Exactly a month ago Justin Bieber announced his new single "Heartbreaker" was "coming soon."
More has been revealed since then and now. But the immediate news on the single is: "It's gonna happen suddenly."
That was the caption to Bieber's Independence Day Instagram and it's pretty self-explanatory.
While the hype now surrounding "Heartbreaker's" imminent debut cannot in any way be described as sudden, clearly the singer is talking about the actual drop date.
On June 4, the 19-year-old unveiled simple but effective artwork --- white back, grey Eros, purple, smudged heart --- via Instagram. A few trending topics later and "Heartbreaker" hysteria began.
A serious level of anticipation for what will be the first new music from Bieber since 2012's Believe and 2013's Believe Acoustic (if you ignore the upcoming Tyga ft. "Wait For A Minute" and Asher Roth's "Actin' Up," which you'd be unwise to as both tracks have tasty moments), has been building in the blogosphere.
Fan fever is so high that within days of Bieber's unveiling the Internet was awash with fake VEVO, YouTube, and Tumblr accounts, all hosting a supposed leaked "Heartbreaker."
Social media omniscience meant Bieber soon got wind of this, and days later he teased fans with a treasure hunt, telling his legion: "Heartbreaker is on the Internet somewhere find it."
However, as the canny Canadian already knew, all roads led to "What's Right, What's Wrong?" --- a song by an artist called Khalil Underwood. On June 11, an indignant Underwood posted a half-rant/ half-explanation to YouTube revealing users had downloaded his 2012 song from one of his mixtapes and re-uploaded it with Bieber's single artwork.
The hilarious clip seen here. In it, Underwood asks Bieber for his help to clear up the confusion, and in hindsight it seems the 'hunt for Heartbreaker' task was his tongue-in-cheek way of doing just that.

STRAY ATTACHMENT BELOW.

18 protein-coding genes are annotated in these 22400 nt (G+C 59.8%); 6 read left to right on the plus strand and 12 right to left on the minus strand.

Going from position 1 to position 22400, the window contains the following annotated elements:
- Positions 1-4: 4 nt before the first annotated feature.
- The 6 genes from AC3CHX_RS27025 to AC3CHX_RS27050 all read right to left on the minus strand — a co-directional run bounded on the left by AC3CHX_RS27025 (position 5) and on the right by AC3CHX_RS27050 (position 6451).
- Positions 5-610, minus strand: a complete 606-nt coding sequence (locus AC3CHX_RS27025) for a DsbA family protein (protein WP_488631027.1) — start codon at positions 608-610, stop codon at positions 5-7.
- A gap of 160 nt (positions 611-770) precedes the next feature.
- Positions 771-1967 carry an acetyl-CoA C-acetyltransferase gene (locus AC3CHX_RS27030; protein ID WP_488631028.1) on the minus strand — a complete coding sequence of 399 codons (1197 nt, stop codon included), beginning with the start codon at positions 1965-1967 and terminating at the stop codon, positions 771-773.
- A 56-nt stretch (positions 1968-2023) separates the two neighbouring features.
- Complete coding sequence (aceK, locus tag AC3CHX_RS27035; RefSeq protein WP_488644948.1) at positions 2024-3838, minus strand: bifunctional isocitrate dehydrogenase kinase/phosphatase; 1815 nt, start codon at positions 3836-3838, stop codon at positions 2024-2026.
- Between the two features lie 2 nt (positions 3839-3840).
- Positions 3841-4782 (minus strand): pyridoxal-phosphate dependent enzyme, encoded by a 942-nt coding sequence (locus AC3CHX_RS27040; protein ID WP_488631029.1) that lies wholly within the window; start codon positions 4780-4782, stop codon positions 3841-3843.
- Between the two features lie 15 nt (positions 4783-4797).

Meanwhile, the most recent media reports on the singer have included:
A rehab rumor (later denied), a paparazzo-led lawsuit arising from a 2012 allegation but with an added Bruce Lee twist, a reported lifetime ban from Las Vegas Indoor Skydiving, a video that appeared to show Bieber and a waitress in said skydiving venue getting affectionate, a private jet kept waiting in Miami over an alleged monkey search, mass speculation on whether or not Bieber was stoned in his first instagram video, lots more videos, speculation about a female seen coming off a tour bus in Las Vegas, a possible sighting of Selena Gomez out with the singer at the movies, and a "fake" photoshoot rider that portrayed Bieber as pop's answer to Kim Jong-Un.
This list is by no mean exhaustive.
On July 2, just 24 hours after posting a overwhelmingly strong statement of support for the boy he's guided for six years, manager Scooter Braun told MTV News the concept and release of Bieber's new album would be "very, very unique" and done in a way "unlike we've seen before from him."
The reason? The new songs will come out "in a different way than the normal album" to allow Bieber to "express himself in music while dealing with so many different bulls**t stories every single day."
On the same day, Bieber posted four tweets expressing a mix of frustration and zen over the press he receives. One of them read: "Interesting how some people in the media wanna take shots at me for no reason. all good. keeping it positive over here. all about the music."
Braun's statements are big build for Bieber's new material. Whether that's such a good strategy in the current climate where a rapacious press is evidently keen to criticize the pop star over quibbles such as the way he dresses or drinks water --- I kid you not --- remains to be seen.
The album that's coming, Bieber's fourth and referred to by the teen as his #musicjournals, will mostly comprise the songs (apparently over 250 and counting) he wrote during his Believe world tour. But it could also include tracks written off it.
The expectation, and need, for the singer to deliver something amazing is huge. And if ever there was a time for Bieber to dig deep and pull together the ideas he's been fleshing into a genuinely classic but progressive album that phoenixes him out of negative perceptions with truly glorious art — it's now.
But a hint of the music to come, at least to Russell Simmons, co-founder of Def Jam and Global Grind shareholder, may provide hope for narrative and game changing possibilities.
Oh sh... @justinbieber. New sh../Sounds like a young cool jodeci/prince/ blue eyed soul- hip h/p/op singer wowow
— Russell Simmons (@UncleRUSH) May 26, 2013